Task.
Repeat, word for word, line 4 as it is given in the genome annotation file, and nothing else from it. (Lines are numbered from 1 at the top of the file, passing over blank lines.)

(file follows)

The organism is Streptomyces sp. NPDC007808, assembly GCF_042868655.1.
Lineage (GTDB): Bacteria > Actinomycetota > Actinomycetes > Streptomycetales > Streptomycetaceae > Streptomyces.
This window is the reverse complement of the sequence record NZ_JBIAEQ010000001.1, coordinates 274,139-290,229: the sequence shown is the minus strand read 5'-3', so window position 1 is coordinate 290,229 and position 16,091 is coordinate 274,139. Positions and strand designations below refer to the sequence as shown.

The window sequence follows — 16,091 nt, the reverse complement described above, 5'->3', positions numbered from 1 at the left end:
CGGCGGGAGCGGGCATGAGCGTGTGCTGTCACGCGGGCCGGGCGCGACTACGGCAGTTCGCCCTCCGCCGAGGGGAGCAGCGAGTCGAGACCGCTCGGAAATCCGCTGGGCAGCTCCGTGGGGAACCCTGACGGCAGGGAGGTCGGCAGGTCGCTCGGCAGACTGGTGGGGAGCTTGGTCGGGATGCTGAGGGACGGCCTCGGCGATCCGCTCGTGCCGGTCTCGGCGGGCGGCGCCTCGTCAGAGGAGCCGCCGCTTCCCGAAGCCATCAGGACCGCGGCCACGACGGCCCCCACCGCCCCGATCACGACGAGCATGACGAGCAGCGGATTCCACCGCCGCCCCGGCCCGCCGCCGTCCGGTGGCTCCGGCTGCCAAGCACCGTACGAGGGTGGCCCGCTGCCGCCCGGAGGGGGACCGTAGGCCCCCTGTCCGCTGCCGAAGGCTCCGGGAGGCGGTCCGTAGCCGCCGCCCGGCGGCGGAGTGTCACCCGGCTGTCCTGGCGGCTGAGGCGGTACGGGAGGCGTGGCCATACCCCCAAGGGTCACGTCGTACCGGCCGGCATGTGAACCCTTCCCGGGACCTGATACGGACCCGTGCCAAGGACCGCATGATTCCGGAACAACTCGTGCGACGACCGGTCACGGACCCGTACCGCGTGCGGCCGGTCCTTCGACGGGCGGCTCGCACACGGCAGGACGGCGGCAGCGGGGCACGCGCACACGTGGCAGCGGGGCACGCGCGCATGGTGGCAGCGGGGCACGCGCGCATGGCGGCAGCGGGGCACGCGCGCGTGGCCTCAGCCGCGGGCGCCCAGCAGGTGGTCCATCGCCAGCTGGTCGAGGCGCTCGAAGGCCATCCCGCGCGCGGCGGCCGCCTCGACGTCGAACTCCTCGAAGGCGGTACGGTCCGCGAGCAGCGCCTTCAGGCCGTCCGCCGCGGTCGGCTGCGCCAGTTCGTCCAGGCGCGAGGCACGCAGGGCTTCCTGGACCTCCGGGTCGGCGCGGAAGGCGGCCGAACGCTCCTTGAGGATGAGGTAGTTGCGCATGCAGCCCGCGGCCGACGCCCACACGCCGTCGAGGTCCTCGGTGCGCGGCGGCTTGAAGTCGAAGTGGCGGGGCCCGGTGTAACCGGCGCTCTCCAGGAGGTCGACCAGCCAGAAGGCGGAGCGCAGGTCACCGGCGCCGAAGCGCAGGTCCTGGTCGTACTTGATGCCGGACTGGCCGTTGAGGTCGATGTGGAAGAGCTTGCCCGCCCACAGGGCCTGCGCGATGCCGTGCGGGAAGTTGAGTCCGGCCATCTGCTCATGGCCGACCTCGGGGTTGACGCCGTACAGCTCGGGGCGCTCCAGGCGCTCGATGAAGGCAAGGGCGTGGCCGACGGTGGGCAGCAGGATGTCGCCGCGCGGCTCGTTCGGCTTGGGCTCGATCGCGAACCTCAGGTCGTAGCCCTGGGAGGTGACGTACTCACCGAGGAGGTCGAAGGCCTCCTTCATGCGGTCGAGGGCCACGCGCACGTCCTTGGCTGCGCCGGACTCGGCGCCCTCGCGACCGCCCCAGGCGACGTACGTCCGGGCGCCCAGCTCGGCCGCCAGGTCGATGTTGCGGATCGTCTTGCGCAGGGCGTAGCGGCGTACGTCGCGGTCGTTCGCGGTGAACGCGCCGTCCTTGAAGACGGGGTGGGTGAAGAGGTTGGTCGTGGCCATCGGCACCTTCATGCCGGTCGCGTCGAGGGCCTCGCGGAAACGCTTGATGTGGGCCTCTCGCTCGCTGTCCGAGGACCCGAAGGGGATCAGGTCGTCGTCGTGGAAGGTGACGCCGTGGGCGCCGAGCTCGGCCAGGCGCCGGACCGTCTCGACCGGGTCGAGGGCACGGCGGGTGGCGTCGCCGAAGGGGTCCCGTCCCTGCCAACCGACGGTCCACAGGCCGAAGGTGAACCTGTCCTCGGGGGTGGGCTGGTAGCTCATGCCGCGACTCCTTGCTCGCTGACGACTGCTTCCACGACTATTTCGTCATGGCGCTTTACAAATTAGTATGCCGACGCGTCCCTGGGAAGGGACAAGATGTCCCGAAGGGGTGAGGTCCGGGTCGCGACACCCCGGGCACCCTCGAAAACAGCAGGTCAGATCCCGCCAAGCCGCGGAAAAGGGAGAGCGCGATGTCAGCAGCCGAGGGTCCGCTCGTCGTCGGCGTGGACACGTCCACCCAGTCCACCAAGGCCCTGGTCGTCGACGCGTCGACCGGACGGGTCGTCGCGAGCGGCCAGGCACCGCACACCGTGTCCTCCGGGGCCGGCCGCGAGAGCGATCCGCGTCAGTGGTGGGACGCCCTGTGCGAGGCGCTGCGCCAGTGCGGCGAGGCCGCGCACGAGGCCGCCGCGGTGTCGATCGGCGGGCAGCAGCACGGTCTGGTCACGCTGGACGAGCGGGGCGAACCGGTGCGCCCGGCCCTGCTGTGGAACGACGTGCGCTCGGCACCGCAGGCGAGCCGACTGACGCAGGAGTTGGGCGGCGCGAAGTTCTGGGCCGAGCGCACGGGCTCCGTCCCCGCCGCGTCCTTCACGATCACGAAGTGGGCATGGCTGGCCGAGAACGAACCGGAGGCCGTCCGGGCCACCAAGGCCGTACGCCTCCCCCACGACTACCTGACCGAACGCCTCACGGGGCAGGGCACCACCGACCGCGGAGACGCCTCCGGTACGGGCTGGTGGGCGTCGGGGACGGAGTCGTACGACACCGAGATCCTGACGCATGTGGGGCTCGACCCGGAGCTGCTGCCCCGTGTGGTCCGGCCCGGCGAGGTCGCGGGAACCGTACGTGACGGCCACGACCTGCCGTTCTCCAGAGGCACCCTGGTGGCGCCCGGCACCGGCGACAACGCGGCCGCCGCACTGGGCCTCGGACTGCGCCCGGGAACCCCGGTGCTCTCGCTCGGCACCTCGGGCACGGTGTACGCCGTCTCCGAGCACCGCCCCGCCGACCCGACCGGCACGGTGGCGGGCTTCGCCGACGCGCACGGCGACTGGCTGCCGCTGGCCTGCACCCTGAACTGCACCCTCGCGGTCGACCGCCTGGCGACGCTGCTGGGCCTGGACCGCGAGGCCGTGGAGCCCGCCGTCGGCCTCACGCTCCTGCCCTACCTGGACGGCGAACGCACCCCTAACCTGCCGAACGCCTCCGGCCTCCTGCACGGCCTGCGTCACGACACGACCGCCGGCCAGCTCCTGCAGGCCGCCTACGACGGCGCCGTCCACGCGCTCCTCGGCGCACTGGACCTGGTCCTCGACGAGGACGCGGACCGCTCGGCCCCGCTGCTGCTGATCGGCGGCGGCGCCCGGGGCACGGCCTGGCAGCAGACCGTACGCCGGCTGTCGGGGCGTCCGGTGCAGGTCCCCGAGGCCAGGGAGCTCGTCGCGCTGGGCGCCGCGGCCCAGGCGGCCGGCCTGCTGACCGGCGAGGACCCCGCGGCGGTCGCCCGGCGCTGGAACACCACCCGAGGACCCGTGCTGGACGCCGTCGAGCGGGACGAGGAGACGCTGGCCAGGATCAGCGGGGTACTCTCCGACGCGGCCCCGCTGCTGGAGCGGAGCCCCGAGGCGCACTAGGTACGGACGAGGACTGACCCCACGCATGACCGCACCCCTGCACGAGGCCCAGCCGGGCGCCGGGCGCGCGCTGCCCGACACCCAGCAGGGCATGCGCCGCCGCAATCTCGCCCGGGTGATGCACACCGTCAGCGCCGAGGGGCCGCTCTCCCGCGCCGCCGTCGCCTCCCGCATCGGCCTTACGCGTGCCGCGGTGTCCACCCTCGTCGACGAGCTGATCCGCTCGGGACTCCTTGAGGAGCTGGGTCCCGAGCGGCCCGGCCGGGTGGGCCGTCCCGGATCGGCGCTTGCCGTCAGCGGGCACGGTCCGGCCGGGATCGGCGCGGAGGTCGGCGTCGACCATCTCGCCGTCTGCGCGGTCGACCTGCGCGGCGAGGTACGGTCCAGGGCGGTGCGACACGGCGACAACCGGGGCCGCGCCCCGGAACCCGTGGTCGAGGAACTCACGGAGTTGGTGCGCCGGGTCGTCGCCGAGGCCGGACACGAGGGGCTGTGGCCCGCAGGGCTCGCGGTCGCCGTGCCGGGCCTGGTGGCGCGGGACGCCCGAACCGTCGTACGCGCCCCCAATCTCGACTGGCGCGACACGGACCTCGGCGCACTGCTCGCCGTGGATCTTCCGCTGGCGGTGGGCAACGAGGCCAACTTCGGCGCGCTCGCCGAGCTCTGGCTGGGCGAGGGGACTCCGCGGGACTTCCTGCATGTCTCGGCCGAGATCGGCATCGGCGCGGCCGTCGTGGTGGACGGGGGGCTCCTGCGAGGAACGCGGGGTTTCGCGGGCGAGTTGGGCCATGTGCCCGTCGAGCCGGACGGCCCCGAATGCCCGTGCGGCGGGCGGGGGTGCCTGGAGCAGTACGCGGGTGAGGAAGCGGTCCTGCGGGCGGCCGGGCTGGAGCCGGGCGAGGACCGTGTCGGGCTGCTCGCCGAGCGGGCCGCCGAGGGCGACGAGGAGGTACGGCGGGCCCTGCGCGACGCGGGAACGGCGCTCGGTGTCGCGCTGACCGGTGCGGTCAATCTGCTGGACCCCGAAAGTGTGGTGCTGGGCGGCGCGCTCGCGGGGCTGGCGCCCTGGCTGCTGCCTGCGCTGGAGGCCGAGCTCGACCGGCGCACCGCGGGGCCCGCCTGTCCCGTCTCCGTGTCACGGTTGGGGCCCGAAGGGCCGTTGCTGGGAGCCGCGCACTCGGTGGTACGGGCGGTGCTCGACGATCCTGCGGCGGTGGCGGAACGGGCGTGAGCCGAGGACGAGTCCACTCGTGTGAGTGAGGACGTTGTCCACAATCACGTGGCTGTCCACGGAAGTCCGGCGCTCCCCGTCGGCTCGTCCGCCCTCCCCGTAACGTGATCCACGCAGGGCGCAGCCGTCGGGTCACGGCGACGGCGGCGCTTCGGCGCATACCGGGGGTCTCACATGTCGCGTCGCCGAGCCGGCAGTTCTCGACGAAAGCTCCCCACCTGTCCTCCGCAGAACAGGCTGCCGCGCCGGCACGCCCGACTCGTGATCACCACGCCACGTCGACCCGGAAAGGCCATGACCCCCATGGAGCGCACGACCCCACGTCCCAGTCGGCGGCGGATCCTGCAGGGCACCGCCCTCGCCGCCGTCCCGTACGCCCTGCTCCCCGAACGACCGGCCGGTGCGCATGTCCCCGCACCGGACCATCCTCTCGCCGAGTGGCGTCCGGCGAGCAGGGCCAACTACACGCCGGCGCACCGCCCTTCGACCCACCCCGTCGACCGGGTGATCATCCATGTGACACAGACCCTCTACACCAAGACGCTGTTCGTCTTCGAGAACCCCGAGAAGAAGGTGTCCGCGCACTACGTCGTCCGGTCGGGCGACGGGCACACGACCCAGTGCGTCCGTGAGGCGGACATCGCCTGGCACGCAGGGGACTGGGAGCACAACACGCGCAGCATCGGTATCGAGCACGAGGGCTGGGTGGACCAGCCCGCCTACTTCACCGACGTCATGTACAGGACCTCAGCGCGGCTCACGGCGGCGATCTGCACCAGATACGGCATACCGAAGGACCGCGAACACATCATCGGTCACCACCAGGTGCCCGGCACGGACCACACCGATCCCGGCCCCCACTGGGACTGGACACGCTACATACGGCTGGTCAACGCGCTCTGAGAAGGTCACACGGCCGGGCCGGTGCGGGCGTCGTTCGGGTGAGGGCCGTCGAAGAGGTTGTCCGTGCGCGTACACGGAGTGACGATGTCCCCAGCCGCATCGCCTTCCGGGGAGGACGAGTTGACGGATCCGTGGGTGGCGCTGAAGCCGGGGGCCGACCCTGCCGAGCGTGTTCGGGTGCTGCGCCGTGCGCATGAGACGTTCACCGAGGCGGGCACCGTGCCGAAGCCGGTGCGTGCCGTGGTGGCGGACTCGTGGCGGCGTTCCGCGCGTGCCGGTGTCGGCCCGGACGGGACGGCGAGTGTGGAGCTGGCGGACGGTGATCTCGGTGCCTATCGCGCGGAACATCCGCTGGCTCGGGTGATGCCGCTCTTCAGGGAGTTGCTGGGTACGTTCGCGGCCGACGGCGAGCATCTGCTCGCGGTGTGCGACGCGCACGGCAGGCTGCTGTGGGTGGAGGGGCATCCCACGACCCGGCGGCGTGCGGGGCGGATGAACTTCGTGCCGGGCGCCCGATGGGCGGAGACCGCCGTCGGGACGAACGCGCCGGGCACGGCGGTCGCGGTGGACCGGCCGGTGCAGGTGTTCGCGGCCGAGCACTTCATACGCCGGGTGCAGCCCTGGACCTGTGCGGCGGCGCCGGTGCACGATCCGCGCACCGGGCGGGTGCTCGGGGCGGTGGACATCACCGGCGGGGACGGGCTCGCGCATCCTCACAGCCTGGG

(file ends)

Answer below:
The window sequence follows — 16,091 nt, the reverse complement described above, 5'->3', positions numbered from 1 at the left end: